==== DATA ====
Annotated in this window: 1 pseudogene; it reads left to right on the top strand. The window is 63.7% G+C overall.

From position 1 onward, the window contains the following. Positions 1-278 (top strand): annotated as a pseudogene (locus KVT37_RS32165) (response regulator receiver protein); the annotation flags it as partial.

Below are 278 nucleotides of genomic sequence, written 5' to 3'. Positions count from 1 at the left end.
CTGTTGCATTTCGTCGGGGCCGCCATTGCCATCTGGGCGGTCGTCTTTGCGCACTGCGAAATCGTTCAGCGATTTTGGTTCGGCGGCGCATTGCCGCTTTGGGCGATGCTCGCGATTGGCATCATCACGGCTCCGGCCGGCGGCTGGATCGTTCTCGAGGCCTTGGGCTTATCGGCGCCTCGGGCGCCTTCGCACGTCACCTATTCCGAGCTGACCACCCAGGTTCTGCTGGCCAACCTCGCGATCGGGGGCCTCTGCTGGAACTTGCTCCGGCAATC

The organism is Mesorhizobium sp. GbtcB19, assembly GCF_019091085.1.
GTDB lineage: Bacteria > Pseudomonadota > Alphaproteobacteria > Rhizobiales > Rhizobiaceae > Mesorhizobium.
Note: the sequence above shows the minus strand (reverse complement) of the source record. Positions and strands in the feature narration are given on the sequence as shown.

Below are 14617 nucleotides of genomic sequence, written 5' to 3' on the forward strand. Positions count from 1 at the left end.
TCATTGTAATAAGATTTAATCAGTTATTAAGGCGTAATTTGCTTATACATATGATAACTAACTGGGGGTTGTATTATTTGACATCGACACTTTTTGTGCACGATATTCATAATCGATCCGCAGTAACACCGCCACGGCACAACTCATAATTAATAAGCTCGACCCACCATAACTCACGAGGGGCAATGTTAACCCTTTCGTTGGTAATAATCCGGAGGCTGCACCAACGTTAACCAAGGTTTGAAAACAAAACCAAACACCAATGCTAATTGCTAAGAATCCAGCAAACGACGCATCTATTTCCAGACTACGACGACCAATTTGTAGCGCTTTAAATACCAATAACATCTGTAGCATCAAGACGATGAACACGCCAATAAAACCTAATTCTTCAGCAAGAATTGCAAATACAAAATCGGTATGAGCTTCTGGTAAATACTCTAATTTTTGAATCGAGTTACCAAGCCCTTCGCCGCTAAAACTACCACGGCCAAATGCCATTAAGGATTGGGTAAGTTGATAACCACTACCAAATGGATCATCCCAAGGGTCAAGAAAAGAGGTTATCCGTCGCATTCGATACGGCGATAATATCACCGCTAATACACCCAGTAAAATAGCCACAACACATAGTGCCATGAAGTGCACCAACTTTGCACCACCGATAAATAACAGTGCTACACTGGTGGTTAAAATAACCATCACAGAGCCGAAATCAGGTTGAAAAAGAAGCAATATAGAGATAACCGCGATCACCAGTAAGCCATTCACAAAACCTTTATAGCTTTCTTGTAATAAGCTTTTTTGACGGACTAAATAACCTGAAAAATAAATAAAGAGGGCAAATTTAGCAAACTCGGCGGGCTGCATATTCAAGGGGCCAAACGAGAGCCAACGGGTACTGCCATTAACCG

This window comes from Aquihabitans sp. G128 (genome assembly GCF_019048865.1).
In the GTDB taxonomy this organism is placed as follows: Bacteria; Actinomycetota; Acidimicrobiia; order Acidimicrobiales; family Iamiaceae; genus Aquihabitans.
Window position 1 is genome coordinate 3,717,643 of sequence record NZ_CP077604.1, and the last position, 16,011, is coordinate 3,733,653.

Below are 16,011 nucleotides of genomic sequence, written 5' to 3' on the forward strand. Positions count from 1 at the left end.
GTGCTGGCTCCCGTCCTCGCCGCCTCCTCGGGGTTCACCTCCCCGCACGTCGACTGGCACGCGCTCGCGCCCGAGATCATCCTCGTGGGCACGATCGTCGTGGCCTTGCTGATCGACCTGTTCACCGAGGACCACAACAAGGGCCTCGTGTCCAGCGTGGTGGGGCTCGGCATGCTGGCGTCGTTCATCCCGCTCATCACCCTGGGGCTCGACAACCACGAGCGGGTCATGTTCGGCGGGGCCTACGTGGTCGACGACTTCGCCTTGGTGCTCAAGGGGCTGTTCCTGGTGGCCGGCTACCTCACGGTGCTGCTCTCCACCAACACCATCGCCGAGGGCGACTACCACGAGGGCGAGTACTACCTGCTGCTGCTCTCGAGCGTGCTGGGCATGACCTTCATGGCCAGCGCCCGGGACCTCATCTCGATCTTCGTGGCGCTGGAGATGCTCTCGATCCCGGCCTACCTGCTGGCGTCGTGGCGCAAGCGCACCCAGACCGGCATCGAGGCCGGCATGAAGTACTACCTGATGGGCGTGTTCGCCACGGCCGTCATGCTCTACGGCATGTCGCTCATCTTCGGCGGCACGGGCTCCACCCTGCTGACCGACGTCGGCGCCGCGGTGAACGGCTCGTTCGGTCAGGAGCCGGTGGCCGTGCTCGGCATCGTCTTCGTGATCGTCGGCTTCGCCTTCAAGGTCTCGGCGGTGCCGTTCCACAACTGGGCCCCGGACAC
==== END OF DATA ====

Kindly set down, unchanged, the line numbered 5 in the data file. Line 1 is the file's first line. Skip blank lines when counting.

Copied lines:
The organism is Mesorhizobium sp. GbtcB19, assembly GCF_019091085.1.